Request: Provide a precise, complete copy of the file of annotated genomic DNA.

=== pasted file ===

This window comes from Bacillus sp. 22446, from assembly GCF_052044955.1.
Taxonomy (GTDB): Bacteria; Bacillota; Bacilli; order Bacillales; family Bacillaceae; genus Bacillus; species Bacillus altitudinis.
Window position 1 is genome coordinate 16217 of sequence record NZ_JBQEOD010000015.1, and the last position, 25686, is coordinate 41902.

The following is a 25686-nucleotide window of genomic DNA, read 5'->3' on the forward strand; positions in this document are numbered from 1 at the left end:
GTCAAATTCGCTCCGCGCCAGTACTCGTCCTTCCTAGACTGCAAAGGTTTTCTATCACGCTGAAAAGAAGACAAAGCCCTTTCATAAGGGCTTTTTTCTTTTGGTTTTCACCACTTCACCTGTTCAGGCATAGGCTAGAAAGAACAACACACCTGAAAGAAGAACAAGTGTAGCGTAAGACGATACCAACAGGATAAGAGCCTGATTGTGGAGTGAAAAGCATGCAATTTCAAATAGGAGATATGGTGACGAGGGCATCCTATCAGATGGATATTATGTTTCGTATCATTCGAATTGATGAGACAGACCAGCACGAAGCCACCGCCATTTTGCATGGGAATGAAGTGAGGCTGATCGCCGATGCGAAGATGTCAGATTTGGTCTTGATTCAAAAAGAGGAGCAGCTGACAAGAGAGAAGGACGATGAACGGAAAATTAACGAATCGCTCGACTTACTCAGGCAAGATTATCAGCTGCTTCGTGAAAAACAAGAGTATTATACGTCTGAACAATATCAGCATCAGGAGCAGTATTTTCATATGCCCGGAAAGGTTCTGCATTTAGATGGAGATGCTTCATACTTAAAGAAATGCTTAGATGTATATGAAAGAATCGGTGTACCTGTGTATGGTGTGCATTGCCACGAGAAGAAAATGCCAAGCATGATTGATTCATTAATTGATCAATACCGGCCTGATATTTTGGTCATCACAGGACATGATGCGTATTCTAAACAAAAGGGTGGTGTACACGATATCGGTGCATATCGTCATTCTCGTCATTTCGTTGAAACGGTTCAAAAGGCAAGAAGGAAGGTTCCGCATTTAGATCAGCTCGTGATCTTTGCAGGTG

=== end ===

This window comes from Bacillus sp. 22446, from assembly GCF_052044955.1.
Taxonomy (GTDB): Bacteria; Bacillota; Bacilli; order Bacillales; family Bacillaceae; genus Bacillus; species Bacillus altitudinis.
Window position 1 is genome coordinate 16217 of sequence record NZ_JBQEOD010000015.1, and the last position, 25686, is coordinate 41902.

The following is a 25686-nucleotide window of genomic DNA, read 5'->3' on the forward strand; positions in this document are numbered from 1 at the left end:
GTCAAATTCGCTCCGCGCCAGTACTCGTCCTTCCTAGACTGCAAAGGTTTTCTATCACGCTGAAAAGAAGACAAAGCCCTTTCATAAGGGCTTTTTTCTTTTGGTTTTCACCACTTCACCTGTTCAGGCATAGGCTAGAAAGAACAACACACCTGAAAGAAGAACAAGTGTAGCGTAAGACGATACCAACAGGATAAGAGCCTGATTGTGGAGTGAAAAGCATGCAATTTCAAATAGGAGATATGGTGACGAGGGCATCCTATCAGATGGATATTATGTTTCGTATCATTCGAATTGATGAGACAGACCAGCACGAAGCCACCGCCATTTTGCATGGGAATGAAGTGAGGCTGATCGCCGATGCGAAGATGTCAGATTTGGTCTTGATTCAAAAAGAGGAGCAGCTGACAAGAGAGAAGGACGATGAACGGAAAATTAACGAATCGCTCGACTTACTCAGGCAAGATTATCAGCTGCTTCGTGAAAAACAAGAGTATTATACGTCTGAACAATATCAGCATCAGGAGCAGTATTTTCATATGCCCGGAAAGGTTCTGCATTTAGATGGAGATGCTTCATACTTAAAGAAATGCTTAGATGTATATGAAAGAATCGGTGTACCTGTGTATGGTGTGCATTGCCACGAGAAGAAAATGCCAAGCATGATTGATTCATTAATTGATCAATACCGGCCTGATATTTTGGTCATCACAGGACATGATGCGTATTCTAAACAAAAGGGTGGTGTACACGATATCGGTGCATATCGTCATTCTCGTCATTTCGTTGAAACGGTTCAAAAGGCAAGAAGGAAGGTTCCGCATTTAGATCAGCTCGTGATCTTTGCAGGTG